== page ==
The issue of reducing fines for running a red light comes after San Francisco Mayor Ed Lee vetoed efforts to direct law enforcement away from ticketing bicyclists who cautiously roll through stop signs. Ted Rogers, a bike blogger and a Board Member for the Los Angeles County Bicycle Coalition, fumed, “Meanwhile, a state legislator tries to make running red lights more legal for motorists. Evidently, ‘stop’ means ‘stop’ only if you’re on a bike.”

The last time legislation was offered to reduce fines for turning right on red without stopping was in 2010. The legislation made it to the Governor’s desk, despite opposition from safety advocates and law enforcement organizations, before being vetoed. Hill hopes that the unpopularity of red light cameras with scofflaw motorists will make that veto harder to write in 2016.

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  • Ken

    Or you just come to a full and complete stop behind the line like the law says and it’s not a problem. Driving is a privilege, not an entitlement.

  • DiegoHenry

    If you are flying in or out of SFO, do not drive on nearby
    Millbrae Avenue between El Camino, the BART station, and the 101 freeway, or on the offramp from the southbound 101, because in two months in late 2015 the City of Millbrae issued 2397 red light camera tickets (worth $1.2 million in fines) in that half mile stretch, nearly all for rolling right turns. If you have friends who will be going thru SFO, or renting a car there, warn them about the trap. (“If it says Millbrae,stay away.”)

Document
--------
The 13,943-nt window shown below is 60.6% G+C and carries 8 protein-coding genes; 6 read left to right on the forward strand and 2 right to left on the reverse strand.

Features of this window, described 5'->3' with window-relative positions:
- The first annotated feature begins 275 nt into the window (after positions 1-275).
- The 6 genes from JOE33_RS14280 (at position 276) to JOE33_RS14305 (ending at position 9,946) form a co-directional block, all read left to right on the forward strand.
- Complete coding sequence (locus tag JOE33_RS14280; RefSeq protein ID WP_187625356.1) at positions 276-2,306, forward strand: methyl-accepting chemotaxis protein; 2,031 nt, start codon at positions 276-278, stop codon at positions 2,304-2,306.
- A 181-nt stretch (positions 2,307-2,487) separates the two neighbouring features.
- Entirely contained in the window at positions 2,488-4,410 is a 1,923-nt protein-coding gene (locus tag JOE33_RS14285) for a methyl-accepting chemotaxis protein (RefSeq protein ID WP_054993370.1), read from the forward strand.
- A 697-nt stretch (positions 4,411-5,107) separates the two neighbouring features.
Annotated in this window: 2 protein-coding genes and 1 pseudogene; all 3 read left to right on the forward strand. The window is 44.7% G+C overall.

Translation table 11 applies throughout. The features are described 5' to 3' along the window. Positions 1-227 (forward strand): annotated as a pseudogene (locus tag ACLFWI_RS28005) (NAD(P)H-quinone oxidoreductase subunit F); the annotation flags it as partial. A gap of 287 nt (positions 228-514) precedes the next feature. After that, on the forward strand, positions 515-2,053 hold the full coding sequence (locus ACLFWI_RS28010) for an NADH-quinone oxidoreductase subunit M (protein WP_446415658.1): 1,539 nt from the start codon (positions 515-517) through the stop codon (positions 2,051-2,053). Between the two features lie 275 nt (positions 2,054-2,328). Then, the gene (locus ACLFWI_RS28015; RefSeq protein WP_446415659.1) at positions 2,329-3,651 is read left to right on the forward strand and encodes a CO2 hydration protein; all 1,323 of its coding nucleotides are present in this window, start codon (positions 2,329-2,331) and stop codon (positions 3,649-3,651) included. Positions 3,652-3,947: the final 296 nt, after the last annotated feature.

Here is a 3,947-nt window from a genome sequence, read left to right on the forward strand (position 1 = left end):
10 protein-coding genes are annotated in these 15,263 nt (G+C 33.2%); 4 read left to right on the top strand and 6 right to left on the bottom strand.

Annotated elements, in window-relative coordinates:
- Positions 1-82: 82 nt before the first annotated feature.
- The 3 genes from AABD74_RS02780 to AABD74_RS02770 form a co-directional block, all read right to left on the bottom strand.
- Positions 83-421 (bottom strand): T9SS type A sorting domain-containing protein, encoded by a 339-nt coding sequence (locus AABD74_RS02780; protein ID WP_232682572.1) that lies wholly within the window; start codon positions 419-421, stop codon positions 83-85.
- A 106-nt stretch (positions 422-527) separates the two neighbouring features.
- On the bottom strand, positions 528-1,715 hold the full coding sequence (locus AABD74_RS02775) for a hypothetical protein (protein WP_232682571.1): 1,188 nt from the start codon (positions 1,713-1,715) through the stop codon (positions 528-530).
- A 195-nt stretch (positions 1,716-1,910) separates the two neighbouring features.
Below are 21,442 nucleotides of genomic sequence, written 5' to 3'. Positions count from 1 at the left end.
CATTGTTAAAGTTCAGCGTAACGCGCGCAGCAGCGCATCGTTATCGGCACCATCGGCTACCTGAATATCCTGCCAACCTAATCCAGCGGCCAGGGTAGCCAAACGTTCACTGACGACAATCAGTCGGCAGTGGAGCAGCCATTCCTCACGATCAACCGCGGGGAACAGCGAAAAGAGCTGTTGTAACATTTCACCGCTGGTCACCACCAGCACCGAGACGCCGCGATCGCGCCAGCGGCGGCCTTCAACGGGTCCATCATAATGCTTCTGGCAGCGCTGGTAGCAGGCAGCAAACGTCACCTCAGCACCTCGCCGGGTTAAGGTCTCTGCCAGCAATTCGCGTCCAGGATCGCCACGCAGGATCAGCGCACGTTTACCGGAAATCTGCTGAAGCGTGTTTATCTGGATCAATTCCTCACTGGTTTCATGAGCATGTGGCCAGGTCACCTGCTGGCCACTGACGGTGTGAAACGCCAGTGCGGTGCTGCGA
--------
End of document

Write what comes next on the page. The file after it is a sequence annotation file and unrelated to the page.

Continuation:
Down South in LA, the Beverly Hills
    council just voted to expand their already-punishing camera system by 2/3.
    Neighboring Culver City is adding
    more right turn enforcement to their system.

    If you plan to drive around California,
    be prepared. Do a search on snitch ticket and another search on red light
    camera no consequence. Because just one of California’s
    camera tickets can ruin your whole day.

  • caryl